EBB’s reactions to Forster’s reviews of her work, on the other hand, were not complicated by any personal association. In discussing her Poems on 5 October 1844, the Examiner gave some compliments, but also said of the author: “The art of knowing what to keep and what to reject, she has not attained.” Yet in a letter of 8 October 1844 to John Kenyon (no. 1734), in which she attributed the review to Forster, EBB said: “I am more than contented .. delighted with it.” At about the same time, in a letter to Benjamin Robert Haydon (no. 1733), she called Forster “the ablest of English critics.” Forster wrote a generally favourable review of RB’s Luria and A Soul’s Tragedy for The Examiner of 25 April 1846. In a letter to RB two days afterward, EBB wrote: “Very good Examiner!– I am pleased with it & with Mr. Forster for the nonce, though he talks a little nonsense here & there, in order to be a true critic.”
The RB-EBB marriage took Forster, along with most other people, completely by surprise. Dorothy Hewlett says in Elizabeth Barrett Browning (1953, p. 196) that when Forster, as editor of The Daily News, saw a proof of the marriage announcement, he thought it was a hoax until shown the original manuscript in Sarianna Browning’s handwriting. Forster, along with Bryan Waller Procter and Thomas Noon Talfourd, helped RB to prepare his Poems (1849) for the press. Forster introduced RB to Chapman & Hall, who printed that work and continued as the Brownings’ publishers until 1864. The poets saw Forster on both of their London visits during the 1850’s; he gave a dinner in their honour in 1851.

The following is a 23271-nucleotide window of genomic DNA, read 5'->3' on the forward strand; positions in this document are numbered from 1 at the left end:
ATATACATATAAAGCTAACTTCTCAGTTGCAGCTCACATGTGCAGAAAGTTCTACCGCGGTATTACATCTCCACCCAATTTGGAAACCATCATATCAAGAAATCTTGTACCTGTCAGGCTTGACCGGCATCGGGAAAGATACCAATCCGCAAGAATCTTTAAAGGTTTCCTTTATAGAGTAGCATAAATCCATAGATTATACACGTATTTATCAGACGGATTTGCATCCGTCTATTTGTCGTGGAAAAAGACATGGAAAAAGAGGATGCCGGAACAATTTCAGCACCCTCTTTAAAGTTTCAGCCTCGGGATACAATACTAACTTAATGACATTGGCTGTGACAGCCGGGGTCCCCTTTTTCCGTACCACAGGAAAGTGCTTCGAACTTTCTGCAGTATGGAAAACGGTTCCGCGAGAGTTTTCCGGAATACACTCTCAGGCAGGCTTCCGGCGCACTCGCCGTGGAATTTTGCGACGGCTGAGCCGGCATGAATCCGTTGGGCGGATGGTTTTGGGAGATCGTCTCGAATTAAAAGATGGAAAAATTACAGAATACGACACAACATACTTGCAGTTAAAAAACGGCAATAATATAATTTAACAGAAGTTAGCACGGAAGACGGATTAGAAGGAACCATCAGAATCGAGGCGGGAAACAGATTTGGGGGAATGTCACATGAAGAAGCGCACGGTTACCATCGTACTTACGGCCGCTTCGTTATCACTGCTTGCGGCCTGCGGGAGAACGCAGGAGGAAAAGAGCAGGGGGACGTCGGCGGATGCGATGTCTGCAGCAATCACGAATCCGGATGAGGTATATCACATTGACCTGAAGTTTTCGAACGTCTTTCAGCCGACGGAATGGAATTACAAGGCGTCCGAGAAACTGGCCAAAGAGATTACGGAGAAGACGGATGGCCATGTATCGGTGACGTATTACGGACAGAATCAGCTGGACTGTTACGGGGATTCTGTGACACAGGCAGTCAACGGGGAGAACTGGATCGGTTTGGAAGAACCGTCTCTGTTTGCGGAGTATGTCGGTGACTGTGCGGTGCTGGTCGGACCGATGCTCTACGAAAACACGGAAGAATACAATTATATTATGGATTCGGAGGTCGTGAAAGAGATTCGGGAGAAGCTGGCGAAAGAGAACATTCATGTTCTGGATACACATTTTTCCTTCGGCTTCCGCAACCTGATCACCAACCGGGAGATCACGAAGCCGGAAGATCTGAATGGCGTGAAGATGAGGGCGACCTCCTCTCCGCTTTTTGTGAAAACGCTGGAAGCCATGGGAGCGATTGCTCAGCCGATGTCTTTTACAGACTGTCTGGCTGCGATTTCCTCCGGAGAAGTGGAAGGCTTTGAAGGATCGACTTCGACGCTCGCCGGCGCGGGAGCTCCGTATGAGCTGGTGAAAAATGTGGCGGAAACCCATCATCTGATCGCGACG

Some years later, RB and Forster became jointly involved in managing the affairs of the aging and tempestuous Walter Savage Landor, who—like RB—was in Italy at the time. A book of Selections from the Poetical Works of Robert Browning, edited by Forster and Procter, was published in 1863. Appearing in that same year was a three-volume set of RB’s Poetical Works, made ready by the poet himself, who dedicated it to Forster as his “promptest and staunchest helper.” But despite affirmations of this kind, the relationship between the two remained unsteady. R.C. Lehmann, in Memories of Half a Century (London, 1908), stated that Forster sought to exercise “a kind of patent-right or ownership” (p. 112) over RB after the latter returned to London in 1861, and that RB may have found the situation irksome. Lehmann, quoting from reminiscences of his father, described a dinner party during which RB and Forster “began to nag at each other,” with RB finally “seizing a decanter” and threatening to pitch it at Forster’s head (p. 113). Yet clashes were followed by reconciliations, in part at least. A letter written by Forster on 25 December 1868 acknowledges a condolence from RB and goes on to say: “I am not going to revert to anything painful in the past. All that, is gone for ever from my thoughts.” On 1 December 1875, about two months before his own death, Forster wrote to congratulate RB for The Inn Album, which had just appeared. On the following day, RB replied: “It would be strange indeed if I were not proud at in any way pleasing you in my last work … I am happy you recall our old days and conversancy—my own friendship was too vital to succumb at the interruption of that. Nor have I at all doubted of your good will to me.”